Local designers share their favorite finds

Classically Inspired


“When I visit High Point, I love to see new trends and exciting new pieces,” says designer Gigi Chapman of deGuise Interiors.

“The showrooms give me fresh new ways to make my clients’ homes great.”

One of Chapman’s favorite manufacturers at the market is Modern History, whose name reflects its mission to construct classically styled furnishings with a modern edge. The designers at Modern History make twice-a-year visits to Europe for inspiration. Their furniture shows off an incredible attention to detail: finishes are hand-rubbed and solid oak drawers have hand-dovetailed construction.

The Linear chest with its clean lines and simple, striking design traces its roots to mid-century Italian styles. Constructed of eucalyptus, the rectangular knobs and distinctive legs are made of iron with a gold leaf finish. The chest comes in two sizes: a small bedside chest and a larger one that would be at home in a living room or foyer.

At deGuise Interiors, the design team is dedicated to creating spaces that reflect their clients’ personalities and lifestyles by capturing their design dreams and making them a reality. “Today, young people want pieces they can keep forever,” says Chapman. “They want tradition with a modern twist. This chest—an updated version of a bachelor’s chest—is a statement piece with a modern look and finish.” deguiseinteriors.com, 843-971-1491

As You Like It


For the team of designers at CHD Interiors the first step in creating beautiful and functional interiors is getting to know their clients and understanding how they make use of their personal space. The next step, they say, is identifying a design theme, a process that’s often inspired by a pattern or signature piece of furniture or art. From there, everything falls into place.


It’s no wonder that the Marielle bookcase from Century Furniture caught the team’s attention at the High Point market. The intrigue of this bookshelf lies in the fully customizable upholstered exterior, which is trimmed with nailheads. Three open, adjustable wood shelves rise over two doors that hide an adjustable interior shelf. Dark antique brass hardware completes the look.

Another head-turner was the Fifth Avenue bed, also from Century Furniture. Featuring unique curved lines and a bold 66-inch-tall headboard, this custom piece can be designed in a multitude of fabric, leather and nailhead combinations, creating a focal point in any bedroom.

With over 2,000 fabrics, leathers and trims in a variety of finishes, the designers at CHD are able to tell your unique story.chdinteriors.com, 843-357-1700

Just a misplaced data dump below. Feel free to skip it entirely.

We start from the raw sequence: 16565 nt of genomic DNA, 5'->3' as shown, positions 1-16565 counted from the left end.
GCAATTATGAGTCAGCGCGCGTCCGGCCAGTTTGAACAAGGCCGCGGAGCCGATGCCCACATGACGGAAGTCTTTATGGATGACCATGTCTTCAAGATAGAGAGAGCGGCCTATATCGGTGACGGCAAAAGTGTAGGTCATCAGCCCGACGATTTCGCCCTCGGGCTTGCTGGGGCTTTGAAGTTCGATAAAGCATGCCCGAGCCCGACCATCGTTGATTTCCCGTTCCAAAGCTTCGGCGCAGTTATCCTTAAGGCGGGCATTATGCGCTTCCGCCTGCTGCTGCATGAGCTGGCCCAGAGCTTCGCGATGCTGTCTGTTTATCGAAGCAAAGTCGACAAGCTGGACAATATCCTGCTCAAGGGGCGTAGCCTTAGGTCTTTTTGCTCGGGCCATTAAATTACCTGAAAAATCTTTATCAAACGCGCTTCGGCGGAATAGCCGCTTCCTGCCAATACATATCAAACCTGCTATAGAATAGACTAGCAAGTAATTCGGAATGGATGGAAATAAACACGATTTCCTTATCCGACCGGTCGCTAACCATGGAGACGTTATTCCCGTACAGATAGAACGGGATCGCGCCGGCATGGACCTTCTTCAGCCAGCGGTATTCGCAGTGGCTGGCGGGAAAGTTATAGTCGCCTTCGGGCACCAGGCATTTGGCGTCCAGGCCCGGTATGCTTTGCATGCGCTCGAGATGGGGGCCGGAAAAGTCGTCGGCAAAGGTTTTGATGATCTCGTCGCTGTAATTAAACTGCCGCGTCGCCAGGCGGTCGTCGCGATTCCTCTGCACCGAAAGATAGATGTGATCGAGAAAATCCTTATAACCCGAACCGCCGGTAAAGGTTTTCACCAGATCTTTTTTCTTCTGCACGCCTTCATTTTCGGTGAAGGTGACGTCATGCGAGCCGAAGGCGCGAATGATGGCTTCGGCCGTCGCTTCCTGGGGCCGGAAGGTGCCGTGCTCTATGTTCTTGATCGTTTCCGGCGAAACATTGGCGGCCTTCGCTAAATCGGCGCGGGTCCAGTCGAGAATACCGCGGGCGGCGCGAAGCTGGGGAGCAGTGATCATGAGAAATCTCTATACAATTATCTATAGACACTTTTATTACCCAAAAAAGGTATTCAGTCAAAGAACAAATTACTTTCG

Unexpected Tailoring

“High Point’s fall market is like going to Fashion Week,” says Sarah Miller, gallery director at Mitchell Hill. “New styles and designs are introduced by the companies and people we’ve represented for years.” Lead designers Michael Mitchell and Tyler Hill singled out two spectacular pieces to bring to their showroom: the Cane dining chair and the Brute sofa, both from Kara Mann, Milling Road’s featured designer of the year. Conceiving unexpected combinations through materiality and architecture, Mann is known for bringing together a wide range of cultural references.


Made from blackened walnut and black leather, the Cane dining chairs use traditional caning, but keep the design modern with sharp, geometric shapes. The soft black leather provides a comfortable sitting experience and the fabric and finish are customizable. “The chairs would look great in a home mixed with mid-century and transitional furniture,” Miller says.

The Brute sofa is constructed of walnut solids and features hand-tied spring and down cushions and a customizable thick tweed fabric, giving the curvy sofa a virile, sophisticated look. A strong force in an airy, minimalistic space, Miller pictures it as the focal point of a living room that incorporates sharp lines and soft curves, which would play off the sofa’s frame.


The lighting, accessories and unique pieces discovered at High Point have always served as inspiration for the constantly evolving space at Mitchell Hill. “It’s exciting to return to Charleston with fresh ideas for our clients’ homes and our showroom,” Miller says. mitchellhillinc.com, 843-564-0034

Fret Appeal


“I love the energy and excitement at High Point. Everyone is eager to see new offerings and product lines and pick up on trends,” says Karen Germond of KMD Interiors. On her recent trip to North Carolina, Germond was impressed with pieces incorporating fretwork and geometric shapes. Two in particular caught her eye, the Brittany medium pendant, designed by Niermann Weeks for Visual Comfort, and the Alexander dining side chair by Tobi Fairley for CR Laine.


Germond loves the openness and versatility of the Brittany pendant—its ability to appear both elegant and traditional or edgy and contemporary, depending on the space. An easy way to update a room, it subtly incorporates fretwork design in the detail and speaks to the growing trend of using gold finishes. “Visual Comfort uses only natural materials and hand-applies their finishes for unparalleled richness and warmth. The ‘Venetian Gold’ is exquisite,” Germond says. “It shimmers like a piece of beautiful jewelry.”

At home in the dining room, vanity, office or kitchen, the fretwork detail on the back of the Alexander chair brings a more sculptural and artistic element to any room. “The fret motif creates pattern and depth to what traditionally is more of an understated piece. It takes dining chairs to a new level,” Germond says. Shown in “Buttoned Up Magenta,” the chair is also available in any of CR Laine’s finishes and fabrics.kmdinteriors.com, 843-819-8254

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